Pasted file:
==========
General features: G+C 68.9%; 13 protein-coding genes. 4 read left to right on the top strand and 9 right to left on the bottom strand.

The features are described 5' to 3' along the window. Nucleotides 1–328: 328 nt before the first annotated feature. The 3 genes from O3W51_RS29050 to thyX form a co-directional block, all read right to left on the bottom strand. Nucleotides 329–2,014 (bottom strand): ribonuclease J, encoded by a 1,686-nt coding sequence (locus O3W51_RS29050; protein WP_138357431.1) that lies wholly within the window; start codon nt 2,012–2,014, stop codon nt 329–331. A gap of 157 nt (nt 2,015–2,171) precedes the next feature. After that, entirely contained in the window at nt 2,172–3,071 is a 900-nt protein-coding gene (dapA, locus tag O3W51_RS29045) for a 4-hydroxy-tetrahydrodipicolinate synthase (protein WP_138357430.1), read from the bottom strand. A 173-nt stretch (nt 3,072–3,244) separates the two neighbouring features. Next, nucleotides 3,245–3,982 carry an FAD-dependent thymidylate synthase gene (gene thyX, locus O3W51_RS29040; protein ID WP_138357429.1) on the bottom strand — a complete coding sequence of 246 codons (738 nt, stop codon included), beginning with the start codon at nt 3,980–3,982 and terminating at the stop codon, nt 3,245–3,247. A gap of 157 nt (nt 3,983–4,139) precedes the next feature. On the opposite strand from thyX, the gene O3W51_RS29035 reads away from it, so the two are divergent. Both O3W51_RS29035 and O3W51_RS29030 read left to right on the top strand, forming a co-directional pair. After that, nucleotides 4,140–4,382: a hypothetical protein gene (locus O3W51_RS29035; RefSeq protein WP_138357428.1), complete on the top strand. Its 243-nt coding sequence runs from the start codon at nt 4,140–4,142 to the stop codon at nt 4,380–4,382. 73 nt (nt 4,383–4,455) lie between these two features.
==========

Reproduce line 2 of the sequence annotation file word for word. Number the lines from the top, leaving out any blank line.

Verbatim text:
The features are described 5' to 3' along the window. Nucleotides 1–328: 328 nt before the first annotated feature. The 3 genes from O3W51_RS29050 to thyX form a co-directional block, all read right to left on the bottom strand. Nucleotides 329–2,014 (bottom strand): ribonuclease J, encoded by a 1,686-nt coding sequence (locus O3W51_RS29050; protein WP_138357431.1) that lies wholly within the window; start codon nt 2,012–2,014, stop codon nt 329–331. A gap of 157 nt (nt 2,015–2,171) precedes the next feature. After that, entirely contained in the window at nt 2,172–3,071 is a 900-nt protein-coding gene (dapA, locus tag O3W51_RS29045) for a 4-hydroxy-tetrahydrodipicolinate synthase (protein WP_138357430.1), read from the bottom strand. A 173-nt stretch (nt 3,072–3,244) separates the two neighbouring features. Next, nucleotides 3,245–3,982 carry an FAD-dependent thymidylate synthase gene (gene thyX, locus O3W51_RS29040; protein ID WP_138357429.1) on the bottom strand — a complete coding sequence of 246 codons (738 nt, stop codon included), beginning with the start codon at nt 3,980–3,982 and terminating at the stop codon, nt 3,245–3,247. A gap of 157 nt (nt 3,983–4,139) precedes the next feature. On the opposite strand from thyX, the gene O3W51_RS29035 reads away from it, so the two are divergent. Both O3W51_RS29035 and O3W51_RS29030 read left to right on the top strand, forming a co-directional pair. After that, nucleotides 4,140–4,382: a hypothetical protein gene (locus O3W51_RS29035; RefSeq protein WP_138357428.1), complete on the top strand. Its 243-nt coding sequence runs from the start codon at nt 4,140–4,142 to the stop codon at nt 4,380–4,382. 73 nt (nt 4,383–4,455) lie between these two features.